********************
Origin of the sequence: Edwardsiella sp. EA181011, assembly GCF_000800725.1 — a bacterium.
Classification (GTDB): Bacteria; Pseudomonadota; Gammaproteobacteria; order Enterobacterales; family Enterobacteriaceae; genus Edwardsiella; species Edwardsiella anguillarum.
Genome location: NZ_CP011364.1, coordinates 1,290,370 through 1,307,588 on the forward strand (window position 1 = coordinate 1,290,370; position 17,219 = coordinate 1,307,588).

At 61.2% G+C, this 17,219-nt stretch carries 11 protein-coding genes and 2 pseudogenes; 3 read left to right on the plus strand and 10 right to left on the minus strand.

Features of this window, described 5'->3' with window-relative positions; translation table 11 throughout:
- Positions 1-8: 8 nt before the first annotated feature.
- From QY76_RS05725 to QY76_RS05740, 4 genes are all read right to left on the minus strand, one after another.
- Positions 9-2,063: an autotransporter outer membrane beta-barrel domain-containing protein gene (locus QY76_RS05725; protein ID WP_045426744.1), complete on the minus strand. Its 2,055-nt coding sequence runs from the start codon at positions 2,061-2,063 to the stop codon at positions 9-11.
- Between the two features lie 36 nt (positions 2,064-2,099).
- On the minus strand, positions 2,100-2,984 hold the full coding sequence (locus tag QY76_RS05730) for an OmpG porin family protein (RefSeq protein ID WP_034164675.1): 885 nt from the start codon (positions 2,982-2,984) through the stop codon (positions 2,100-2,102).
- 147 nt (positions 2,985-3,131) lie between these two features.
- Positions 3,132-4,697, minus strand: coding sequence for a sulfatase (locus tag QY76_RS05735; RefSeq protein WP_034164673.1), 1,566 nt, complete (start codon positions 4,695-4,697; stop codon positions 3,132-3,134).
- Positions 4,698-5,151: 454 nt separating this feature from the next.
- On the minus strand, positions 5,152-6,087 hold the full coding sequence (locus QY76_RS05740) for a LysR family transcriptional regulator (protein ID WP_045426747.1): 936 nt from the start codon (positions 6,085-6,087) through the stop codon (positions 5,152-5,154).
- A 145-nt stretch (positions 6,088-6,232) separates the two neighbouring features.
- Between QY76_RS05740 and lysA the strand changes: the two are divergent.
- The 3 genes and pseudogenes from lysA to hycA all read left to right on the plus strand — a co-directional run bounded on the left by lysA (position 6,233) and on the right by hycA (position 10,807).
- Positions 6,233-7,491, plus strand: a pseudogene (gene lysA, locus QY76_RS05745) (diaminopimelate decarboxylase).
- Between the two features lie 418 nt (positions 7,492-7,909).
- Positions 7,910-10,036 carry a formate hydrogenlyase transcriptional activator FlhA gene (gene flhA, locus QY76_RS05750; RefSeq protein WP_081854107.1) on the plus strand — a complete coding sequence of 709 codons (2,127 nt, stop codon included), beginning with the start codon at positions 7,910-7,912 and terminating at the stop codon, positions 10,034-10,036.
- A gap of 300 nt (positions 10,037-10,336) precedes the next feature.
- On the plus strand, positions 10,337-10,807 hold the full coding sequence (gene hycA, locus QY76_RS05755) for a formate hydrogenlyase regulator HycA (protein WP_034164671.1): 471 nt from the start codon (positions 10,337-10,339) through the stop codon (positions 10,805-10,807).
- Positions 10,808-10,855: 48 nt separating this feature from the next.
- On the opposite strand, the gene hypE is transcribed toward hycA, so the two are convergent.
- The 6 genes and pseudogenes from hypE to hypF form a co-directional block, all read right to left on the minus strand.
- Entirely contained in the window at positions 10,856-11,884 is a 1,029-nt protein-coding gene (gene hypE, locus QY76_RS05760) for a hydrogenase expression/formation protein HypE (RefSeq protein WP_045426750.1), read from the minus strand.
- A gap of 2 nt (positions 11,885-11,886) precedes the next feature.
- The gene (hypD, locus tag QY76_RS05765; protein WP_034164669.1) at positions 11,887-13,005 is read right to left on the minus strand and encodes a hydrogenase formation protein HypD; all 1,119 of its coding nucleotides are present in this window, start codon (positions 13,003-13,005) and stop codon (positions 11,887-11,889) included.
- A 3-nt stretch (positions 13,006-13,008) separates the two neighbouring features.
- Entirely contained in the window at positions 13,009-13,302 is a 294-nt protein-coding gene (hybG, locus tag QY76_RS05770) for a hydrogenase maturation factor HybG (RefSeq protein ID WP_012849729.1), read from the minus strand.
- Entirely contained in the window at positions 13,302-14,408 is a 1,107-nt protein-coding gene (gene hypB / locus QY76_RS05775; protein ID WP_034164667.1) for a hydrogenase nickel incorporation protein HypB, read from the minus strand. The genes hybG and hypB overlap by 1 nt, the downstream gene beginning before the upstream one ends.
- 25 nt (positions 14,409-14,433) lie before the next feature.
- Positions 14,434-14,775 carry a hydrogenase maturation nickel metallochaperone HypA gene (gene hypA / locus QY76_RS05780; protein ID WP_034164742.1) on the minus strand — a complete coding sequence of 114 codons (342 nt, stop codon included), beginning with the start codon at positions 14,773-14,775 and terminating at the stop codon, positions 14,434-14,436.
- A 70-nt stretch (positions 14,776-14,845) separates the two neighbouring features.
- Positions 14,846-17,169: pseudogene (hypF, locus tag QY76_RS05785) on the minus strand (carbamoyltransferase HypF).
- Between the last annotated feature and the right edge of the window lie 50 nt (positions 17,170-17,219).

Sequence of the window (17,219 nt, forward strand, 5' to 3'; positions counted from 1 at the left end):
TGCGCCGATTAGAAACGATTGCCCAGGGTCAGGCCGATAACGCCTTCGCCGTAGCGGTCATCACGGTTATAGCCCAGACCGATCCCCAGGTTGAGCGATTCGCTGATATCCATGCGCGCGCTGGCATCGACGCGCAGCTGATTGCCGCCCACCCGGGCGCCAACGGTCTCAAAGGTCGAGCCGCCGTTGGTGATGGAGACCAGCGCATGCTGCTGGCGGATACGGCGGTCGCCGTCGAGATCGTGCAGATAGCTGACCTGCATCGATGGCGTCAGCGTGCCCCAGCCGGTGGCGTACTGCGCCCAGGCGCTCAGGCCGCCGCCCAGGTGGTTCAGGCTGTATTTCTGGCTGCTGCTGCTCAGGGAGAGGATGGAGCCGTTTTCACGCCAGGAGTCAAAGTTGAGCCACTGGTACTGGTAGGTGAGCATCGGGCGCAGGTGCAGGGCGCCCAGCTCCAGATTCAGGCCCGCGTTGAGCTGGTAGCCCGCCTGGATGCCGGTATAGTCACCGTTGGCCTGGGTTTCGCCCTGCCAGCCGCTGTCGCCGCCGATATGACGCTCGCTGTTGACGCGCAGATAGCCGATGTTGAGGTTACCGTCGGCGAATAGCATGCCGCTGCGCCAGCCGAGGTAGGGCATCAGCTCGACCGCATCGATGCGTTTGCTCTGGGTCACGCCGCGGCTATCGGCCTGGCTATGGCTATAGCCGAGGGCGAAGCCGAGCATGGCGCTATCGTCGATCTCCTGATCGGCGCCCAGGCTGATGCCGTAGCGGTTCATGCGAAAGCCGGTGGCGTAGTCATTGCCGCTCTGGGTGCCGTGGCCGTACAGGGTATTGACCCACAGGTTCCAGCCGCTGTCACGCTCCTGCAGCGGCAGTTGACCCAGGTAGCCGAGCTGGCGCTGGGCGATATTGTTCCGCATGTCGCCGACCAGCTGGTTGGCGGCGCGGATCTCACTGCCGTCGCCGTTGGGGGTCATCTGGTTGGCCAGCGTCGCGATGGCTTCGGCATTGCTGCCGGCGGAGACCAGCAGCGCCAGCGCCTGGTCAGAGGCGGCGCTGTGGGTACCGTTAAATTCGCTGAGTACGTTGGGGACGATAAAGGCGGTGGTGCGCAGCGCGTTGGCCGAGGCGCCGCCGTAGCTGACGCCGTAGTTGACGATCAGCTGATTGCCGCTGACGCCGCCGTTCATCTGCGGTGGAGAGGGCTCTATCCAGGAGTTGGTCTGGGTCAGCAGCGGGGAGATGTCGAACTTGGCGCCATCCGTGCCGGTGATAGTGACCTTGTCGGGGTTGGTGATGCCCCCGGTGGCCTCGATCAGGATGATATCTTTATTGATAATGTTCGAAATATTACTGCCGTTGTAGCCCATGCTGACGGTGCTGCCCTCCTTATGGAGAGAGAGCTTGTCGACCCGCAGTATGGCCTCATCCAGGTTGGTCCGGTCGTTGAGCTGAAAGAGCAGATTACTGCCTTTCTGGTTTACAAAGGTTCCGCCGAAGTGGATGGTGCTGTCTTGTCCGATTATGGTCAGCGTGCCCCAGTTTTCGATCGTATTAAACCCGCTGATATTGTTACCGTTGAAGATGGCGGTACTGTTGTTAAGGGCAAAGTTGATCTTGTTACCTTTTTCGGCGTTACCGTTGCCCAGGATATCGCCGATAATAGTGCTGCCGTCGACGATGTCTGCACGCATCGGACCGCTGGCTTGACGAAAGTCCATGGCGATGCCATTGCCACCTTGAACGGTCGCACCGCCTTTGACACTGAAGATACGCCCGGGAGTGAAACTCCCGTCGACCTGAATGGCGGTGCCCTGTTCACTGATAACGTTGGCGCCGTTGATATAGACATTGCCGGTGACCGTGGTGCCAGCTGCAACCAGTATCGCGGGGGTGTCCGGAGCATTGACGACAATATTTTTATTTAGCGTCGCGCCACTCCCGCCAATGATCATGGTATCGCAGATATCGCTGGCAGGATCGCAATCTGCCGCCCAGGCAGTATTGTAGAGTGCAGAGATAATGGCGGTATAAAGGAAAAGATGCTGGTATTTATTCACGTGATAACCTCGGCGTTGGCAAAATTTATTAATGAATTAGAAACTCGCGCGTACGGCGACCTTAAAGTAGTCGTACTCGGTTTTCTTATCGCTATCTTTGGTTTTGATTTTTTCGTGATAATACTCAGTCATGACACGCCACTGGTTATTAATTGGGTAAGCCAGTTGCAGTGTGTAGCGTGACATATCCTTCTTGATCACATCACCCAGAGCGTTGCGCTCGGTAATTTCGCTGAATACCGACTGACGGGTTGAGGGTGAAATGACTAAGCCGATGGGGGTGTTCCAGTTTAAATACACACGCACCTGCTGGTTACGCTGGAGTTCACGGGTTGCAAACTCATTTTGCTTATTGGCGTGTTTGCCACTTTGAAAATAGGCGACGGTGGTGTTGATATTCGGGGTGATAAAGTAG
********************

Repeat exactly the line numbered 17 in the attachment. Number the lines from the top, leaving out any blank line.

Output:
- The 3 genes and pseudogenes from lysA to hycA all read left to right on the plus strand — a co-directional run bounded on the left by lysA (position 6,233) and on the right by hycA (position 10,807).